The 40th anniversary of the Jonestown tragedy is getting a lot more media attention than I anticipated, which is ironic since the four-part Sundance Channel miniseries based on my book is part of it. I’ve personally been contacted by five other producers (three TV, two podcast) who want me to be part of their definitive “takes” – popular word among media types – on What Really Happened and What It Means Today. I turned them all down, because of my commitment to the Sundance project. I’ll bet that several of the survivors have heard from ten times that many.
I hope that this interest is gratifying to everyone whose lives have been affected daily for 40 years. But I appreciate that most will feel relieved when the attention is over. What more can be said by “insiders” or dissected by “outsiders”? When is it enough?
For what it’s worth, I believe that almost all the intense, in-depth attention to Peoples Temple and Jim Jones and Jonestown is reaching one final peak. Unless (and, sadly, it’s always possible) some future tragedy with many of the same elements and overtones occurs, there’s going to be this current flurry of coverage, and then most of the media will decide that everything possible has been gotten out of the story. Coupled with that is the fact that the number of participants – people who were in Guyana, former members of Peoples Temple, relatives, and friends – is dwindling. Without first-hand descriptions, the story loses a sense of immediacy, and these days that’s what mostly attracts viewers/listeners/readers. Besides, there are so many fresher tragedies to snag our attention; it seems like one after another. We’re in a new(er) era of cultural upheaval and subsequent loss of life. It’s certainly possible to draw certain social parallels between the Temple-related past and the present; I certainly do, whenever I’m given the chance. But I sense that after November 18, 2018, that window will close.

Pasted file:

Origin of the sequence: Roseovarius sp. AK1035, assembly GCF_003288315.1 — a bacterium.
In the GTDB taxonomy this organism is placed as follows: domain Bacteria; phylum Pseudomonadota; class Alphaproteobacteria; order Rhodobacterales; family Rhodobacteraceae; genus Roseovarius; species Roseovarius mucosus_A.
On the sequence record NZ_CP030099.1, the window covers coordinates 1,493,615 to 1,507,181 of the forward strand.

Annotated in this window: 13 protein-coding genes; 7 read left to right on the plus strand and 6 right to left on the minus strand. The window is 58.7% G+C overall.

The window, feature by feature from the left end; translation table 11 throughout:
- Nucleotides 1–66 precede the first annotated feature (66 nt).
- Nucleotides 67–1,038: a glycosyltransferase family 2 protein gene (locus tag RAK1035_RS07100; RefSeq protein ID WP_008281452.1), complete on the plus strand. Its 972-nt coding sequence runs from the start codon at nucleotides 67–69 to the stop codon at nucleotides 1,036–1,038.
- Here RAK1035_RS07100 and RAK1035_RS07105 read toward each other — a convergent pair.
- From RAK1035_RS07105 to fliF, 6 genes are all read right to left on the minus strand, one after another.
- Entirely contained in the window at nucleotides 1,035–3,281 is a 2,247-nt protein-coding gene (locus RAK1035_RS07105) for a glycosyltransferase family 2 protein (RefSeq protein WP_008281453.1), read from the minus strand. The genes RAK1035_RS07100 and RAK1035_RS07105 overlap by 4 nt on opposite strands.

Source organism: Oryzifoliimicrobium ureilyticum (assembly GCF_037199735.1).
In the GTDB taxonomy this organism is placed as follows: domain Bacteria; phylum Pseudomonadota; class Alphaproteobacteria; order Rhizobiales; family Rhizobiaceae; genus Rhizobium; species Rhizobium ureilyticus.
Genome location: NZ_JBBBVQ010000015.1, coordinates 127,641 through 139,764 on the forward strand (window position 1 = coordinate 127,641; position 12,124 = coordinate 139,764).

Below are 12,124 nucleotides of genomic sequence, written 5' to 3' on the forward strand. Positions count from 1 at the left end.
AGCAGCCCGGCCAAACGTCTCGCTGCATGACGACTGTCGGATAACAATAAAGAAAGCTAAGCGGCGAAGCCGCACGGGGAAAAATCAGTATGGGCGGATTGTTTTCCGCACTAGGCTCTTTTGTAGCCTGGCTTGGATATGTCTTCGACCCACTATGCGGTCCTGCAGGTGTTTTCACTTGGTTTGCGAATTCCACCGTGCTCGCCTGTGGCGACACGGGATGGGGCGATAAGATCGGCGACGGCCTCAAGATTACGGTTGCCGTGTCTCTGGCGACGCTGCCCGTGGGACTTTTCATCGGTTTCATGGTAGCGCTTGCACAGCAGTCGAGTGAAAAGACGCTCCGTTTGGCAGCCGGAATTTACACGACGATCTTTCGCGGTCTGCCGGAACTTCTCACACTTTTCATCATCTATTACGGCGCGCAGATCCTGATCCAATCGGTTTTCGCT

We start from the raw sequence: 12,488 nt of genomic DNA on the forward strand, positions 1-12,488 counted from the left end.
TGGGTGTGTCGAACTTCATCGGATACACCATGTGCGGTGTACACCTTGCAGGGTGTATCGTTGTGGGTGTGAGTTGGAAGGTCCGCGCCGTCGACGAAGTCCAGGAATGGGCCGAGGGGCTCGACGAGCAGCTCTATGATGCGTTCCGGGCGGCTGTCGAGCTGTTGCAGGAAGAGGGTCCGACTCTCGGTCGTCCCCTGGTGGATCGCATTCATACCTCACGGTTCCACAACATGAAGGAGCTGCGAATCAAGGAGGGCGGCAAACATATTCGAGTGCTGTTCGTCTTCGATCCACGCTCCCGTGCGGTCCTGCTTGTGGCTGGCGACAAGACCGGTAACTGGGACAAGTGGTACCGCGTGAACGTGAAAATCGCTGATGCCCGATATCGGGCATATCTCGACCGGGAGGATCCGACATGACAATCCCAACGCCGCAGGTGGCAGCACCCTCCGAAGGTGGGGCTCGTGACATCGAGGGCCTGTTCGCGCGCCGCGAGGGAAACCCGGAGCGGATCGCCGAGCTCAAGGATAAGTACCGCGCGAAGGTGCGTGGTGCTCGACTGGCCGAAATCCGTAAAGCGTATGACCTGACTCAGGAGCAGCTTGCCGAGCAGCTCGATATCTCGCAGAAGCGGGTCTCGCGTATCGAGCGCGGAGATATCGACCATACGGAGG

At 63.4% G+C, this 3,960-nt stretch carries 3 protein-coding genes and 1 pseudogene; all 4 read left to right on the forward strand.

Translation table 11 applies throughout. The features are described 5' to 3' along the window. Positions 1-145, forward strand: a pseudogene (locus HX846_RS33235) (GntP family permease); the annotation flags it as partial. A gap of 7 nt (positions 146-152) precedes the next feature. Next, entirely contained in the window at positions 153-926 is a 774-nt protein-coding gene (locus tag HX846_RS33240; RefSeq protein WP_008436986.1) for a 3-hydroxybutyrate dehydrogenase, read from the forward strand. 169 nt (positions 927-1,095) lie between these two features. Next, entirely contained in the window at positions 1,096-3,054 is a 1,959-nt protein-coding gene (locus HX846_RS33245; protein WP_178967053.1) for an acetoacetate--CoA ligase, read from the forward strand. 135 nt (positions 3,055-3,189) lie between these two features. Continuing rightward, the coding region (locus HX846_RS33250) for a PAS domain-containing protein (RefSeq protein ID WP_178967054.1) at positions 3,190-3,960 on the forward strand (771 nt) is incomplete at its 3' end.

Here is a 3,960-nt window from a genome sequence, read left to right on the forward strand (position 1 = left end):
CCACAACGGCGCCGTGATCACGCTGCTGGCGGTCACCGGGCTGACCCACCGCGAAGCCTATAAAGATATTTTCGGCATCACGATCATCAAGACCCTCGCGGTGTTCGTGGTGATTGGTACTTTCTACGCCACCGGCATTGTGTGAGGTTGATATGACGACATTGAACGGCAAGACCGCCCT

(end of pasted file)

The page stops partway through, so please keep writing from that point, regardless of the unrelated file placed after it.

What this doesn’t mean is that what Peoples Temple really stood for – important things like respect for everyone and the opportunity for economic equality – no longer counts. Those of you who were part of it know why you participated (or why family or friends did), and the passage of time doesn’t diminish your love for those who were lost. The best tribute to the dead has been how so many survivors have gone on not only to give their accounts of what happened, but to continue working on behalf of the principles that drew them to Peoples Temple in the first place. The fevered media attention to Peoples Temple this year will wane, but the social struggle goes on.
People like me have been privileged to know you, and to learn from you. So many of you, in the past 40 years, have done your share and much more. When this current flurry of coverage is over, I hope you savor the peace and quiet. You deserve it.